So, if I wanted to be a "very high trust" signer I better be very careful to label everything I sign with an appropriate reputation. If I wanted a "Liar's signer certificate" for playing around with, I could get one, but all I could do with it would be to sign "Liar's certificates."

    There would also need to be a "reputation revocation list" - one that didn't revoke a certificate but downgraded the reputation of it. This way if a signing authority "went rogue" it could be downgraded to "liar" status. Web browsers would display a "lock" icon corresponding to the lowest reputation of any signer in the chain, meaning if a signing authority "went rogue" all of its previously-signed certificates would be downgraded in one fell swoop.

  • by Kupfernigk (1190345) on Saturday August 14, 2010 @10:28AM (#33250528)
    I have a hard time with this. I am operating a web site which provides information to identified users. I have a self-signed certificate which correctly identifies itself as belonging to my site. What is wrong with this? I want you to identify yourself to me, securely, before I will tell you anything.

    In another scenario, someone is using a shared certificate issued by a "trusted" supplier, but owing to the domain structure it could be cloned and used in a MiM attack. My browser doesn't care.

    My conclusion from all this is that, in fact, even the browser vendors have it backwards. They want us to trust, more or less blindly, anything corporate. They want us to distrust anything that is not corporate. In effect, they want us to buy the message "I'm a banker, trust me", rather than "read this contract carefully before signing". In the scheme of things, being issued by a "trusted" CA should rank _below_ being exactly site-specific, not above. That it does not do so seems more for the convenience of corporates than for Internet security in general.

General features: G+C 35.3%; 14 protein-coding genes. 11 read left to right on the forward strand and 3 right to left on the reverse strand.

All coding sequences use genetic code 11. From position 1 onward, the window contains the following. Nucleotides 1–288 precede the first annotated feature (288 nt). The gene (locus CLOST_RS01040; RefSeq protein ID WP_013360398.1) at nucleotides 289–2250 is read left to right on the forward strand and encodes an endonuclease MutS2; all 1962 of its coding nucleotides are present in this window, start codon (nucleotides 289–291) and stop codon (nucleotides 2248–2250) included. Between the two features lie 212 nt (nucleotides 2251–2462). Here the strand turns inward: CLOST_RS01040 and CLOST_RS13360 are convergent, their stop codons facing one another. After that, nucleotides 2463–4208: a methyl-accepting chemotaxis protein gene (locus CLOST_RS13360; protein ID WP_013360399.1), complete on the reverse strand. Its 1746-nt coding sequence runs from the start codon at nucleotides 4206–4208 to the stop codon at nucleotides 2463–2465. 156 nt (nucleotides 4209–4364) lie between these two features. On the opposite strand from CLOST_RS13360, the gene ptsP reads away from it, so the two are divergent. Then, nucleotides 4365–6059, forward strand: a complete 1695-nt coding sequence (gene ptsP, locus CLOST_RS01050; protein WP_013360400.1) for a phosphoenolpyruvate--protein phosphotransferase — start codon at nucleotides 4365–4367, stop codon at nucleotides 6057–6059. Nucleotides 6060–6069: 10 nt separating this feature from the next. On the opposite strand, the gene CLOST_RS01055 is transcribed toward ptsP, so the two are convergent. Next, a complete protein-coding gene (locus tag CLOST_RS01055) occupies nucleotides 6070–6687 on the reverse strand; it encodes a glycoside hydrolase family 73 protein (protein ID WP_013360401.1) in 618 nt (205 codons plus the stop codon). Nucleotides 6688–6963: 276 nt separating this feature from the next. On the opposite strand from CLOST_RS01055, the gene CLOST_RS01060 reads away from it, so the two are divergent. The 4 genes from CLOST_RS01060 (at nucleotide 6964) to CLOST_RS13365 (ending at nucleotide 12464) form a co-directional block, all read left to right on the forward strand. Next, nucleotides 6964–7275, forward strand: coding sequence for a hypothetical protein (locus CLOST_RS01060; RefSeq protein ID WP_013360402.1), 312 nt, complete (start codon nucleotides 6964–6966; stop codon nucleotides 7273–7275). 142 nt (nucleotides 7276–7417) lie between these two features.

Now someone please explain why I'm wrong.

  • Re:Revoke time (Score:4, Interesting)

    by TheLink (130905) on Saturday August 14, 2010 @11:42AM (#33250914) Journal
    Verizon owns Cybertrust whose CA cert is installed in Mozilla Firefox.

    From the article:
    "We are writing to request that Verizon investigate the security and privacy implications of the SSL CA certificate (serial number 0x40003f1) that Cybertrust (now a division of Verizon) issued to Etisalat on the 19th of December, 2005, and evaluate whether this certificate should be revoked."

    FWIW, CNNIC (state network information center of China) has it's cert signed by Entrust. So if you don't trust CNNIC, you shouldn't trust Entrust either :).

    You can use the Certificate Patrol plugin to help keep track of CA/cert changes in sites you visit. After all if your bank website's cert was signed by Comodo today, but CNNIC when you go to China, I'd think you'd want a warning. Current browsers by default would NOT give you a warning in this scenario as long as the website's certificate chain is ultimately signed by one of the CA certs installed in your browser.

    So go figure how much the browser bunch really care about your security.
  • Re:Revoke time (Score:5, Interesting)